Friday, December 9, 2011

Butch Cassidy and the Sundance Kid

AFI Top 100 Ranking: 73
Year: 1969
Writer: William Goldman
Director: George Roy Hill
Star: Paul Newman, Robert Redford, Katharine Ross

“Butch Cassidy and the Sundance Kid” is a fun buddy comedy that succeeds mostly because of the talent and chemistry of its two leads. For a film about two outlaws who are destined for death, it’s very pleasant. This is a good movie, but since it’s on the AFI Top 100, I was expecting something…more.

The two titles characters (Paul Newman and Robert Redford, respectively) are bank and train robbers extraordinaire. Butch is great with the quips and Sundance lets his crackerjack pistol aim speak for itself. They are both sorta kinda in love with the same dame, a schoolteacher named Etta (Katherine Ross).

The screenwriter, William Goldman, does a great job at setting up the characters quickly and with humor. Sundance is set up when a cocksure poker player immediately cowers upon hearing who he’s playing against, and we learn everything we need to know about Butch in how he takes down a mutiny within his own group of thieves.

Both seem attracted to Etta, but in different ways. Sundance is the one who is in a “relationship” with her, and it’s all about the sex and physical attraction. But the next morning she goes to Butch, and they play around together like little children. The two men joke around about who really loves her, but this is never brought to a head. In the end, Etta removes herself from the situation—which is just fine since this is a “love story” about the two men. And no, I’m not going to describe it by using the word “bromance,” because that word makes me want to die inside.

This type of buddy comedy needs a really good, engaging villain to make it pop, and there’s none here. One day, while robbing a train (in an inspired bit, they find themselves dealing with the same banker they almost blew up earlier in the film, who ends up apologizing to them for reinforcing his safe), a posse of men arrives and begins chasing them. They never stop. We are told who some of the men in the posse may or may not be, but we don’t meet them and they never share any lines or significant moments with our leads.

Now, let me make myself clear, this is a fantastic idea for a villain and a great way to build consistent suspense and a sense of impending doom. In a straight drama. But this is a comedy, and the long sequences of the group following Butch and Sundance no matter what they do to make them lose the trail simply doesn’t create suspense, no matter how well shot or atmospheric they are. They seem like scenes from another film, and the entire tone of the project shifts until the boys bicker about jumping off a cliff together into the rapids below.

After that close call, they decide to go to Bolivia (with Etta in tow), and then there’s a very odd, out-of-place “montage” of photographs showing the threesome leaving the Wild West and heading to New York before moving south of the border. It feels like the montage of photographs goes on forever, though in reality it must be under two minutes. But still, two minutes of photographs? Really? I would have much rather watched a two-minute scene of Butch, Sundance and Etta completely out of place in NYC or, especially, at the amusement park on Coney Island having fun with one another. Was this done to save money? I would tend to think so normally, but this was a Paul Newman movie made at the peak of his stardom, so I doubt it.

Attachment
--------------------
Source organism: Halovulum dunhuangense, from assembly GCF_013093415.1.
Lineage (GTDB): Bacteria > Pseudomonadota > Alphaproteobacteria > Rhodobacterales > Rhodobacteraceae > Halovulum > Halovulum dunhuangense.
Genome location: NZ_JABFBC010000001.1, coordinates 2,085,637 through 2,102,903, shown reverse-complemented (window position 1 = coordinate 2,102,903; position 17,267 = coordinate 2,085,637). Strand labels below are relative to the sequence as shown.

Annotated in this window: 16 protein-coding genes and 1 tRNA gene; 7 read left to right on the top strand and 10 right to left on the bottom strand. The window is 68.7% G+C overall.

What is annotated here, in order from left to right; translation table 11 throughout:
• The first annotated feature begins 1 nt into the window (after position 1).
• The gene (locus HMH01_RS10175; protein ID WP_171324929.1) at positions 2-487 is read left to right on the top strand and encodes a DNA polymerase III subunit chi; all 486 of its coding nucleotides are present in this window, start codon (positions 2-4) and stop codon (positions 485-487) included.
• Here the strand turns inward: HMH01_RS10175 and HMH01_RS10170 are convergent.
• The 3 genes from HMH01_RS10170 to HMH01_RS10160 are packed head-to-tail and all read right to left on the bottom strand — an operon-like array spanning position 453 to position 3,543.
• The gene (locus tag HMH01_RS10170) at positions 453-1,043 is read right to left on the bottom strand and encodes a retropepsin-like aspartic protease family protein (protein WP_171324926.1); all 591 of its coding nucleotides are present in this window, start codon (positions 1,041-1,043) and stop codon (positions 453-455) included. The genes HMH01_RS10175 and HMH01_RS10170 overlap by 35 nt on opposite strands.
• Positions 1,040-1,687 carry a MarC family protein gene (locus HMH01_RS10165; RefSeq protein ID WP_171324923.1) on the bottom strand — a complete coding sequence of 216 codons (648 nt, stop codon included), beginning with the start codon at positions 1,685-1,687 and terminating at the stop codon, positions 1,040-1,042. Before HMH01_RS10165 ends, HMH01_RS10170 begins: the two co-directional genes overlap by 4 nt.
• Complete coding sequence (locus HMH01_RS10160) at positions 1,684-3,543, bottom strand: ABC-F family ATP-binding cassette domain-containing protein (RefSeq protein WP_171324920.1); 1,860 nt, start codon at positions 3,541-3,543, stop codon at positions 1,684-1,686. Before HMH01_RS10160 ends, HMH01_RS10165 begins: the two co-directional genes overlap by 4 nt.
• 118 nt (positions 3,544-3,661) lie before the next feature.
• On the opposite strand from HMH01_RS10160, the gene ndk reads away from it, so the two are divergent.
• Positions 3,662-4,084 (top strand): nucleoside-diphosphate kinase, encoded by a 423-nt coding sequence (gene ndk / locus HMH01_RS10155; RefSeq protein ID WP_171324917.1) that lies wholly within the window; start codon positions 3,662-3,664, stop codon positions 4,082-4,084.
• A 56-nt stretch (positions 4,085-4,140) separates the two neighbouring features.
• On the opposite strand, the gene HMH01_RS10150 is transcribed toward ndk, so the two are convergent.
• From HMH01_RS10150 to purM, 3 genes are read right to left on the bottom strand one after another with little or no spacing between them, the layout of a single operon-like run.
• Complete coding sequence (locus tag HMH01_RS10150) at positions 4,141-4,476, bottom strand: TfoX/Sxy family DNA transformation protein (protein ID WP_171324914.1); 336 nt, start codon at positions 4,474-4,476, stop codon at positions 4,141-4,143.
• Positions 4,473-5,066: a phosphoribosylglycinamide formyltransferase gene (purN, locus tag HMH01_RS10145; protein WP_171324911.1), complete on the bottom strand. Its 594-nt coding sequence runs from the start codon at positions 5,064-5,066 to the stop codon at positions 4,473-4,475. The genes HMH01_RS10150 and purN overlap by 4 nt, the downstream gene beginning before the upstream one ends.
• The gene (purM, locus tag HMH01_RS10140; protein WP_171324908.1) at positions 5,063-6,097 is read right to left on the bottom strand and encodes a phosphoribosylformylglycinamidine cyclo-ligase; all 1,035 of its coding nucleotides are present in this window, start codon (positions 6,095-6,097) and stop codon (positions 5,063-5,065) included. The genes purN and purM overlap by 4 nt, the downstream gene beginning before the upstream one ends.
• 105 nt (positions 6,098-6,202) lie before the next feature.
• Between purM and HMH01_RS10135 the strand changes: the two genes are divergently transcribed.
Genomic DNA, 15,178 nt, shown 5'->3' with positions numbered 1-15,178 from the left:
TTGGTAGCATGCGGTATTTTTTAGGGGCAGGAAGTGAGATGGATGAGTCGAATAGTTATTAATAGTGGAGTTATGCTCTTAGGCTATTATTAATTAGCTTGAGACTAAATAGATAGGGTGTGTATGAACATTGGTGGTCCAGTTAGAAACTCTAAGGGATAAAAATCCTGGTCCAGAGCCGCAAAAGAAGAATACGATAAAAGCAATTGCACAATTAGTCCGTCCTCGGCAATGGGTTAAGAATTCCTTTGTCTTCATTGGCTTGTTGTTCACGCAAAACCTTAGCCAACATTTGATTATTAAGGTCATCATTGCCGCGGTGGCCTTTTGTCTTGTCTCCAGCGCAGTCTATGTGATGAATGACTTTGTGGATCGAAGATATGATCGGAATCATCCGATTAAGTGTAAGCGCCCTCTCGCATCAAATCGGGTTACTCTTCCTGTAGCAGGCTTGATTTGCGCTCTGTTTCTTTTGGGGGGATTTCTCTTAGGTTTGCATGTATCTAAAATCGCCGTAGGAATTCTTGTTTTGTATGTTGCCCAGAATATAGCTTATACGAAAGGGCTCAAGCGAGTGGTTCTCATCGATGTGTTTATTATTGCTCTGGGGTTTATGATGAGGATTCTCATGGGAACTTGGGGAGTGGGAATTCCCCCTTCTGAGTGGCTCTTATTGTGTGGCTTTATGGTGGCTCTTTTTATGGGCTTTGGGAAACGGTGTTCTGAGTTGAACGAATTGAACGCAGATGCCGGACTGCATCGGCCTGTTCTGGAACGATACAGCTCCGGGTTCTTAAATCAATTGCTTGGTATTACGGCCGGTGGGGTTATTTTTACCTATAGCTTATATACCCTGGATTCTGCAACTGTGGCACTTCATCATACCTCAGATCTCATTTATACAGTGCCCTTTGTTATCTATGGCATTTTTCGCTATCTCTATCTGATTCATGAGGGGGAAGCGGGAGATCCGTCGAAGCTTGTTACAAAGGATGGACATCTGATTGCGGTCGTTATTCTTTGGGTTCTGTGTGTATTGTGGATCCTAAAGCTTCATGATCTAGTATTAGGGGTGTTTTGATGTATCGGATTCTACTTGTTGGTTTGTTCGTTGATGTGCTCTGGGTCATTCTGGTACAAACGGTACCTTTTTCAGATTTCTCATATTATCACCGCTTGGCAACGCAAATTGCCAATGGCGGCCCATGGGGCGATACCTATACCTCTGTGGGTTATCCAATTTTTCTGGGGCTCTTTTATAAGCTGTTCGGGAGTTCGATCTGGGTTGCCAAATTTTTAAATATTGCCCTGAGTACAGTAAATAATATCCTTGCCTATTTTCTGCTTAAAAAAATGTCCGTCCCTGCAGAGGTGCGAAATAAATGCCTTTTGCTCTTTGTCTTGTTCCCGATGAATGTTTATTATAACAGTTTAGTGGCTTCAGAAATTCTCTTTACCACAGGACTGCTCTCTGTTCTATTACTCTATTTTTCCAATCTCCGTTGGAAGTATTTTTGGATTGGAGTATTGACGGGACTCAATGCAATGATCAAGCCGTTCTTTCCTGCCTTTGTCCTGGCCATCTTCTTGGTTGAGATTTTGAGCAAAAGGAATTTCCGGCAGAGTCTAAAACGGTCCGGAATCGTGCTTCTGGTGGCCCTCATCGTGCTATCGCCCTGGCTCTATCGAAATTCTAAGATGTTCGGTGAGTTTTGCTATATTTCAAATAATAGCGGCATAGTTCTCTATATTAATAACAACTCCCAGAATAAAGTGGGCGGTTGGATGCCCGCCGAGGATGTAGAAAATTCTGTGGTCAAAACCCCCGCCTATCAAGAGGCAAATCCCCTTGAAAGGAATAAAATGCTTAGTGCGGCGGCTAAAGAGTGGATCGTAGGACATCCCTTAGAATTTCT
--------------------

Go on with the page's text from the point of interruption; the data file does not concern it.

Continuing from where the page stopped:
Once they get to Bolivia, there are a lot of fun little scenes, most of them of Sundance complaining about the country. Butch tries to convince him that all of Bolivia can’t be like the run-down pit they first arrive at, and Sundance’s response is great: “How do you know? This might be the garden spot of the whole country. People may travel hundreds of miles just to get to this spot that we're standing now. This might be the Atlantic City, New Jersey of all Bolivia for all you know.”

The film’s ending also seems out of tone with the rest of the film. Yes, Etta had mentioned something about them being doomed to die, but the climactic gun battle seems like something out of an earlier script draft before all the wise cracks and quips had been plugged in. It’s all very “the last five minutes of ‘Thelma and Louise.’” But at least Goldman and director George Roy Hill had the good sense to freeze frame on the two guys going off into battle one final time instead of going all “Bonnie and Clyde” on us, which would have really left a bad taste in the viewer’s mouth.

I’m not a big fan of movies that pretend to be light and fun and then switch gears to become deep and tragic just to seem more meaningful than they are (I’m looking at you, “Moulin Rouge!”, with that exclamation point in your title and most depressing final act ever). The smarter thing to do would be to find a way to wrap your message into the fabric of the film without altering the tone completely. I’m not against killing off the two main characters at the end of a movie, but if Goldman and Hill were planning on it, they should have created a movie that better suited the ending.

Despite this, the movie still works, and that is because of Newman and Redford’s wonderful performances. No matter how much the tone of the piece changes, they keep the boat steady by making us believe in their friendship. Their personalities really do compliment one another well and there’s a fantastic give and take in their work together. This creative team really could have made a masterpiece together. Oh wait, they did. It’s called “The Sting.”

My Score (out of 5): ***1/2

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